Human Evolution Timeline

By Matt Baker email   Updated 15 Dec 2011

This chart shows the step-by-step progression of human evolution, all the way from single cells to modern Homo sapiens.

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Approx. no.
of years ago

time period

What evolved


What branched off at this stage

3,500,000,000 Archeon

Prokaryote cells

These single-celled organisms are the simplest form of life. How they evolved is unknown, although they probably developed from simpler organic systems bacteria, archaea
2,000,000,000 Proterozoic

Eukaryote cells

These cells are more complex in that they have a nucleus and other specialized structures such as mitochondria. amoebas, algae, fungi, plants


These cells were the first to adhere together to form colonies.

Sea sponges

The first multi-celled animals were like the sea sponges of today. At this stage partially differentiated tissues started to evolve.


Cnidaria, like modern-day jellyfish, were the first animals with the ability to move freely due to the evolution of nerves and muscles. Simple eyes also evolved at this stage.

Flat worms

Flat worms were the first animals to have bilateral symmetry and a brain. worms, molluscs, insects
CAMBRIAN EXPLOSION - 'sudden' diversification of life

Paleozoic Era (Age of Fish)

530,000,000 Cambrian


These eel-like creatures were the first to have a more complex central nervous system. This stage occurred around the same time as the Cambrian explosion -- a period during which the animal kingdom underwent major diversification. (note: most of the images from Pikaia to Proconsul were created by Nobu Tamura from

Jawless fish

These creatures were the first to have a back bone although they still lacked the fins of proper fish.
480,000,000 Ordovician


These prehistoric fishes were the first to have jawed mouths, fins and a plate protecting their heads. fish, sharks
365,000,000 Carboniferous


Fish with four fins and upward facing eyes eventually evolved in more shallow, swampy habitats. The front limbs eventually evolved to bend backwards and the back limbs to bend frontwards.


From the early tetrapods evolved the first amphibians, capable of dwelling both in the water and on the land. At this stage, lungs started to develop. amphibians (such as frogs)
300,000,000 Permian


Reptiles were the first tetrapods to lay eggs on land and live primarily on land. reptiles, dinosaurs, and birds
PERMIAN-TRIASSIC EXTINCTION - 96% of marine species become extinct

Mesozoic Era (Age of Dinosaurs)

250,000,000 Triassic


Reptiles had eventually split into sauropsids (true reptiles) and synapsids (proto-mammals). Synapsids evolved a pair of holes in their skulls behind the eyes.


Mammals eventually evolved to have warm blood, hair and the ability to manage their temperature by sweating. Instead of laying eggs, they give birth to live babies and feed them with milk. non-primate mammals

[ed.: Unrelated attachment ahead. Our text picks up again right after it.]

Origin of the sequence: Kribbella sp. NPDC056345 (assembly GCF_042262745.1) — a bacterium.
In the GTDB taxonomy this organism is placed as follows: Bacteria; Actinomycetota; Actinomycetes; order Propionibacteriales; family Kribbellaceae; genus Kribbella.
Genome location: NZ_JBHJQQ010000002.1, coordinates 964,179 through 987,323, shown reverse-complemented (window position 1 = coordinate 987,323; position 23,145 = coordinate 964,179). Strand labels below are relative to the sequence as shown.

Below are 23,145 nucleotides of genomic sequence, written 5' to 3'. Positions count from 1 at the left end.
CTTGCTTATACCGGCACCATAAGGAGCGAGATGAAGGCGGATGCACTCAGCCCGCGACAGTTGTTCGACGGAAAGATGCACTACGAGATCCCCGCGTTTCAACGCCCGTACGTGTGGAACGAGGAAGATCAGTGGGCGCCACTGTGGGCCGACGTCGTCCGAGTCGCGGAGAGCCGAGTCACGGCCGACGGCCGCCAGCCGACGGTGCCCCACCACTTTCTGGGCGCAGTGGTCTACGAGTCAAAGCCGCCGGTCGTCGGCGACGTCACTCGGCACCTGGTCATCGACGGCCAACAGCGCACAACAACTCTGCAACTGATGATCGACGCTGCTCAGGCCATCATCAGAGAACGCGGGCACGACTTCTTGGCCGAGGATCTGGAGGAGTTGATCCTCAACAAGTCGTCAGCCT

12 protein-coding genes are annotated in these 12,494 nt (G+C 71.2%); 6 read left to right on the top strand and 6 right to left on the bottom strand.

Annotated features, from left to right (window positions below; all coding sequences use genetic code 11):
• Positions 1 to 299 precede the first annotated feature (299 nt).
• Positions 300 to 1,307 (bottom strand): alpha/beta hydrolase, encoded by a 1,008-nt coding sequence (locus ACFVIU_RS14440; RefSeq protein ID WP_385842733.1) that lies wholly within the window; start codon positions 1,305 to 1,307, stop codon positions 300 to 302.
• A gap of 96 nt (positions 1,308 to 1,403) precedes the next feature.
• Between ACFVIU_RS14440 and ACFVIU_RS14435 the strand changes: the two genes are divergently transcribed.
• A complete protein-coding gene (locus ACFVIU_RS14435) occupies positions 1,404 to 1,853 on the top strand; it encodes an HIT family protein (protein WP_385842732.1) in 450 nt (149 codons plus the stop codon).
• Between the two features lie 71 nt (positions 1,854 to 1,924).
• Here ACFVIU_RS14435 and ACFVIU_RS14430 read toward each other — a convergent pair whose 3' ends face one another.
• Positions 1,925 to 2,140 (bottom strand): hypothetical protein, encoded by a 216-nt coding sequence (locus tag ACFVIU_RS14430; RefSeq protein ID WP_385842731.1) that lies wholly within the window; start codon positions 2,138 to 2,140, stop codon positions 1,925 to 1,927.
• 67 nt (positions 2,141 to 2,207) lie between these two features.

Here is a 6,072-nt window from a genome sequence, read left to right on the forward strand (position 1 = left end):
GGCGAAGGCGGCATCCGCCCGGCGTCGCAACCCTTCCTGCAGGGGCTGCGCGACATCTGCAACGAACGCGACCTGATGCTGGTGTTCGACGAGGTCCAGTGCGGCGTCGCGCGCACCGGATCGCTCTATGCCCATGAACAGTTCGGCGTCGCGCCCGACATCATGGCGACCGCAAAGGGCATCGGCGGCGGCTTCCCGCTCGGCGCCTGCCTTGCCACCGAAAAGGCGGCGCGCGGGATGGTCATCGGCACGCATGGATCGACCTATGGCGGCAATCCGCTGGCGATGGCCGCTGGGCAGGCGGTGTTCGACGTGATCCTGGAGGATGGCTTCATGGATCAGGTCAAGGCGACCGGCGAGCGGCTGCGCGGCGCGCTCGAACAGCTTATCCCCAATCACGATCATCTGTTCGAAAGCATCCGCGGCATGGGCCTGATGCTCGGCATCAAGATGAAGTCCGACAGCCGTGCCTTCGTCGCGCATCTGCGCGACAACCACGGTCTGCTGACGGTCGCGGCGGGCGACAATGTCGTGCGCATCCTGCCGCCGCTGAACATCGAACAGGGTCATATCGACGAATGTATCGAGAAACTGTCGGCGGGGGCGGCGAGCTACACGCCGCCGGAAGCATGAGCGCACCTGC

K-T EXTINCTION - asteroid impact causes the extinction of the dinosaurs

Cenozoic Era (Age of Mammals)

65,000,000 Paleogene


The first primates evolved around the same time that the dinosaurs died out. They eventually developed opposable thumbs, very useful for living in trees.


The newly publicized Darwinius was a transitional form between the prosimians (lemurs & tarsiers) and simians (monkeys & apes). By this point, primates had evolved forward-facing eyes. lemurs, tarsiers


Around this time, new world (South American) monkeys and old world (African) monkeys started evolving in different directions. Aegyptopithicus is one the earliest known old world monkeys new world monkeys


Some old world monkeys eventually evolved ape-like qualities such as stronger shoulders, larger brains, better vision, and the lack of a tail. Proconsul is one of the earliest known ape-like primates. old world monkeys, gibbons
13,000,000 Neogene


The recently publicized Pierolapithecus might be the common ancestor of all great apes. The great apes are all larger, stronger, more intelligent, and more social than other primates. orangutans, gorillas

Sahelanthropus Ttchadensis

Sahelanthropus, nicknamed "Toumai", may represent the last ancestor common ancestor between chimpanzees and humans. At this point, the layrnx evolved, which would eventually allow for more complex speech. chimpanzees, bonobos

Australopithicus Afarensis

It is believed that the jungle started to get cooler and dryer around this time and that this forced some apes to spend more time on the ground, eventually leading to bipedalism. One of the first species to walk on two feet was Australopithecus Afarensis (nicknamed "Lucy"). Australopithicenes, Paranthropus
2,500,000 Quaternary

Homo Habilis

The earliest human species, homo habilis had larger brains than its predecessors, ate more meat, and started using the first stone tools Homo Erectus, Homo Floresiensis?

Homo Ergaster

Homo Ergaster had shorter arms (like modern humans), less body hair and the ability to use fire. They lived entirely on the ground and developed greater cooperation between males and females. Humans also left Africa for the first time during this period.

Homo Heidelbergensis

Homo Heidelbergensis had a larger brain and used more advanced tools. He is also the ancestor of the Neanderthals -- the last major human species to co-exist with homo sapiens. Neanderthals

Homo Sapiens

The first biologically modern Homo Sapiens evolved around 100,000 years ago in Africa. However, it was until about 50,000 years ago that they developed modern behaviours such as jewelry-making, wall painting, musical instruments, funeral customs, religion, long-distance trade, fishing, advanced language and abstract thought.

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